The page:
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Death Valley
#58725 05/24/21 10:16 PM
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Hello,

Kind of off topic but was wondering if anyone has visited Death Valley while on their Mt Whitney trip. I thought why not cross two things off of my bucketlist. I had a few questions about Death Valley.

1) Would you recommend staying in Lone Pine to visit Death Valley for the day.
2) What are the must sees there?
3) How many days would you recommend there?

Thanks in advance

Re: Death Valley
Weihrock #58728 05/25/21 04:56 AM
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The Death Valley forum https://dv.netllama.us/dv/ would be helpful here. Also the National Park web site https://www.nps.gov/deva/index.htm

1. From Lone Pine to Furnace Creek (park headquarters) is a two hour drive. Aside from staying in the park, the only closer city is Beatty, Nevada. Beatty is not convenient for Mt. Whitney. Inside the park there is the motel at Stovepipe Wells, the Furnace Creek Ranch, and the Furnace Creek Inn ($$$).

2. For a day trip consider these places. A web search will provide plenty of information.

Mosaic Canyon
Zabriskie Point
Badwater (lowest point in the western hemisphere)
Twenty Mule Team Canyon
Mesquite Flat Sand Dunes east of Stovepipe Wells
Devils Golf Course
Devils Cornfield
Ubehebe Crater
The Racetrack (home to moving rocks)
Charcoal Kilns
Titus Canyon (drive through)
Natural Bridge
Artists Drive
Visitors Center at Furnace Creek
Historic Furnace Creek Inn (sit on the patio and drink a glass of wine while watching the sun set behind the Panamints)

If you have a few days for hikes, these are worth doing. A web search and guidebooks will have route information.

Corkscrew Peak
Coffin Peak
Furnace (or Funeral) Slot Canyon
Foundry Canyon
Sidewinder Canyon
Telescope Peak
Wildrose Peak
Fall Canyon
Redwall Canyon
Palmer Canyon
Moonlight Canyon to the Moonlight Natural Bridge

Note that virtually all hikes in Death Valley are cross-country. Navigation skills are required. A topo map and GPS are very useful.

3. How many days? How about how many weeks? Seriously, some great highlights can be seen in a day. You could also spend a month and still have more to see.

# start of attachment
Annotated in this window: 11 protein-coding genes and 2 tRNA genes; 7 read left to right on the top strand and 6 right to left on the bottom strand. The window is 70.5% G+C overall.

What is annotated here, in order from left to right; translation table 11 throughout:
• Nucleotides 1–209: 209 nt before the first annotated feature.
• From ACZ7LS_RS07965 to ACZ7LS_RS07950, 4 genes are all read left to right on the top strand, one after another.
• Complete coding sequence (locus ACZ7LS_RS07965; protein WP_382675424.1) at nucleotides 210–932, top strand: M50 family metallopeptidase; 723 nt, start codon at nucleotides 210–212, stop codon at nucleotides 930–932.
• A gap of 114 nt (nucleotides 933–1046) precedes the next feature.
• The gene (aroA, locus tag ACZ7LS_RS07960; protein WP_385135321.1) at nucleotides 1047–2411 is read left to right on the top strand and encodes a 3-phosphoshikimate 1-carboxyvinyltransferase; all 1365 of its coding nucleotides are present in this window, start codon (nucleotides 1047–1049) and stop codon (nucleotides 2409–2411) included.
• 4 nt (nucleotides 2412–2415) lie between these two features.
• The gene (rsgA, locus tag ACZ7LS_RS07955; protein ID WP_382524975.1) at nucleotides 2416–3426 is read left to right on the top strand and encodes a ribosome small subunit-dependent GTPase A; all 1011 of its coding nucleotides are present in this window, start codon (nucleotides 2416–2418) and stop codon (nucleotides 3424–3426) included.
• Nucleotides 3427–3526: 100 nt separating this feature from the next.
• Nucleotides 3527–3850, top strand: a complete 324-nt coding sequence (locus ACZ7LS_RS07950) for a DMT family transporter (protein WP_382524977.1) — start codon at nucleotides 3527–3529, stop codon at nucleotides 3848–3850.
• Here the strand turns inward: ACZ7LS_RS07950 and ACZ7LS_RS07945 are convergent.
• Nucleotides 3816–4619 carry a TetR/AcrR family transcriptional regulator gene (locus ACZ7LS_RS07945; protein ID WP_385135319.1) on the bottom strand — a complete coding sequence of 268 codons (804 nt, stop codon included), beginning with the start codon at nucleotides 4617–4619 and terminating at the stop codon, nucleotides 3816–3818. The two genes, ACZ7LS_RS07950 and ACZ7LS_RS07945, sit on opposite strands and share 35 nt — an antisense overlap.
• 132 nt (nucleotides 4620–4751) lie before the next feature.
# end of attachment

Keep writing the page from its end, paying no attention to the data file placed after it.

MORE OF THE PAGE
Pay close attention to the weather. DV is not a good place to visit in the summer when temps reach 100 to 120 regularly. Humidity is very low year round. Carry and drink plenty of water and sports drinks.

Unfortunately, two terrific web sites Death-Valley.net and panamintcity.com were recently closed by their operators. There is still a shelf of guidebooks available. The best guidebook is Hiking Death Valley: A Guide to Its Natural Wonders and Mining Past by Michel Digonnet.

Last edited by RichardK; 05/25/21 05:23 AM.
Re: Death Valley
Weihrock #58729 05/25/21 07:08 AM
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I hiked Telescope Peak in Death Valley National Park last year. Fun hike as you start at a higher altitude and temperatures are cooler. Not so fun drive (unless you have 4WD) as the road is rough.

There are no water sources available so plan accordingly.

Re: Death Valley
futbol #58731 05/25/21 07:41 AM
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It is an option for people flying to Calif. to hike Mt Whitney to fly into Las Vegas, and then drive to Lone Pine via Death Valley. A quick drive through will give you a flavor of DV, at least.

One thing to understand... depending on when you're going, it gets damned hot in DV, especially in the summer months. It's not much fun trying to view the scenery outside of your air-conditioned car, unless you go in the winter-spring-fall months.

Telescope Peak is an exception, because it is at a higher elevation.

Re: Death Valley
Steve C #58740 05/25/21 03:41 PM
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Originally Posted by Steve C
Telescope Peak is an exception, because it is at a higher elevation.

The same is true for other places in the general are, such as Charcoal Kilns or Wildrose Peak. Granted, these places will be warmer than Telescope Peak (or much of the hike up there). But even Charcoal Kilns (~7000ft) is not too bad in summer. One more thing. Contrary to what you see online and on road signs, Mahogany Flat Campground and Telescope Peak Trailhead are perfectly doable in an ordinary car. It’s definitely no worse than (or even as bad as) White Mountain Road. And it’s a whole lot shorter.

Last edited by StorminMatt; 05/25/21 03:41 PM.
Re: Death Valley
StorminMatt #58749 05/26/21 04:03 AM
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The condition of the road to the Telescope Peak trailhead varies depending on when the park service last ran a road grader through there. When we drove it several years ago, it was a bed of fist sized rocks past the kilns. We gave up, parked at Thorndike campground, and walked the rest of the way. Driving home, I noticed the car pulled to one side. Thinking that the alignment got knocked off, I took it to my mechanic. He pointed out that one tire had a chunk gouged out of it. At least, carry a full spare tire. Those donut spares don't cut it in Death Valley.

Re: Death Valley
RichardK #58761 05/26/21 01:14 PM
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I had the luck to have TWO flat tires in the back roads of Death Valley.

Fortunately, I was close enough to civilization when the 2nd one blew that i didn't end up finding out the hard way why it's called Death Valley. smile


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